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Tagetes minuta


Called wakatay or huacatay in Quechua, this annual herb native to southern South America is treated both as a culinary and medical plant by the indigenous peoples of Peru, Ecuador, and other areas of the High Andes.  A botanical relative of the marigold, it produces small, insignificant yellow-white flowers born on tall, erect plants often reaching 6 to 10 feet in height (depending on the fertility of the soil).  The glossy, dark green, fern-like leaves are the part used in cookery and are extremely pungent when crushed.  They are also dried for use during the winter.  A pesto made from the leaves is sold commercially in South America under the name “black mint paste” which is popularly used with potatoes.  Herbals teas from both the leaves and flowers are used for chest colds and stomach ailments.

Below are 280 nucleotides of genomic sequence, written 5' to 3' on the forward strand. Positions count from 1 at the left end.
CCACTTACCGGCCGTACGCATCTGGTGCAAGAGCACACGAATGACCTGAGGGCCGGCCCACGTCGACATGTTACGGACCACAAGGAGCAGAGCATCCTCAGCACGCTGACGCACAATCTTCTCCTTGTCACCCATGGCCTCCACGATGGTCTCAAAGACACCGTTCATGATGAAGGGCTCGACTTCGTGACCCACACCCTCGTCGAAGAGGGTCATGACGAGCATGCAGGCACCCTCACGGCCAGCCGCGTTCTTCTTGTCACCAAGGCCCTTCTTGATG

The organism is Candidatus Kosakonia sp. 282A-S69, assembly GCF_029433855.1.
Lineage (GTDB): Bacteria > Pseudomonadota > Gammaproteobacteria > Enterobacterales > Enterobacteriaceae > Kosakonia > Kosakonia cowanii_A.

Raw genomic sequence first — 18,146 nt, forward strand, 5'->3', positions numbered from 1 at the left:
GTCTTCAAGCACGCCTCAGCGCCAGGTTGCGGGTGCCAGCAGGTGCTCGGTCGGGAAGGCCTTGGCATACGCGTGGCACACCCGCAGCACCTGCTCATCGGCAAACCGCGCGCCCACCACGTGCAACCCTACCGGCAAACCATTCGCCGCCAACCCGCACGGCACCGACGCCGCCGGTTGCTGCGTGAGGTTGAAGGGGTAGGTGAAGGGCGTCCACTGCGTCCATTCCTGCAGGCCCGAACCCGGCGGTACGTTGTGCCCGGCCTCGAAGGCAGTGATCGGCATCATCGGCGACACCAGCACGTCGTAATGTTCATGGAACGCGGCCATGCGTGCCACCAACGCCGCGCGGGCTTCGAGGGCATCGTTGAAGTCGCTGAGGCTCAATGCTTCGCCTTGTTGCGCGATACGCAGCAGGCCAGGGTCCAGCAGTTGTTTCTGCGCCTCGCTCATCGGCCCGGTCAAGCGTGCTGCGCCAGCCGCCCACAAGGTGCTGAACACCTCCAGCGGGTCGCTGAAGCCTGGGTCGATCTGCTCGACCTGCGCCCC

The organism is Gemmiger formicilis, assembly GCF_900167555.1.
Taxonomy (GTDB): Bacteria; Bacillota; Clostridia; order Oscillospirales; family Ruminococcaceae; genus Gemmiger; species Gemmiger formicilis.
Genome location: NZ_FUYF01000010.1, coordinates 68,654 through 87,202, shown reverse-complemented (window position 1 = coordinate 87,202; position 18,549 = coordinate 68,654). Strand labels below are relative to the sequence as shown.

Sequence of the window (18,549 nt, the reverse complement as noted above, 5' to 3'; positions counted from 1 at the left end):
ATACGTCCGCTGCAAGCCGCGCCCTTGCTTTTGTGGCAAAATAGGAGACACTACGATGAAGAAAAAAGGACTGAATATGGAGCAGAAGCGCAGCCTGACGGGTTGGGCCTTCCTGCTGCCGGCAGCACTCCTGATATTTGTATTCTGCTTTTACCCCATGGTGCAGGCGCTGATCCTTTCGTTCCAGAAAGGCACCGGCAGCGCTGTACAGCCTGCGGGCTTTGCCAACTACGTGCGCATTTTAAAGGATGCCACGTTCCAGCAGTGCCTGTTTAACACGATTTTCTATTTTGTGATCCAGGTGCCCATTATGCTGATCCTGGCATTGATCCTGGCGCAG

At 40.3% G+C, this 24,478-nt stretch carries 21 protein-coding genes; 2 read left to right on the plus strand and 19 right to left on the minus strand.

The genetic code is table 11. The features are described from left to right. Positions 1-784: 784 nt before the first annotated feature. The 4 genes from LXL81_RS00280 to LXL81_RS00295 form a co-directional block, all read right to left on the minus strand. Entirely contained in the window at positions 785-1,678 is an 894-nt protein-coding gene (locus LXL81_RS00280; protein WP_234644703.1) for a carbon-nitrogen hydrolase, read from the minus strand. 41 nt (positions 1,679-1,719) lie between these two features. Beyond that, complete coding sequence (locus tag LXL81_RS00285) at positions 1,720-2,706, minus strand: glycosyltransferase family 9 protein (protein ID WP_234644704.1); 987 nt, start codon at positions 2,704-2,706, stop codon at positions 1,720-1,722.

Seeds should be started indoors and then transplanted to the garden after all threat of frost is past.  The plants are slow to grow during the early summer but will mature rapidly at the onset of shorter day-length in September.  Once established they will reseed from year to year because small birds are fond of the seeds and will carry them into all parts of the garden.  The plants are also cold tolerant and are only killed by hard frosts. For seed purposes, allow 150 days to maturity.


~Minimum 50-60 seeds per packet.

Huacatay (South American Herb and Medicinal)

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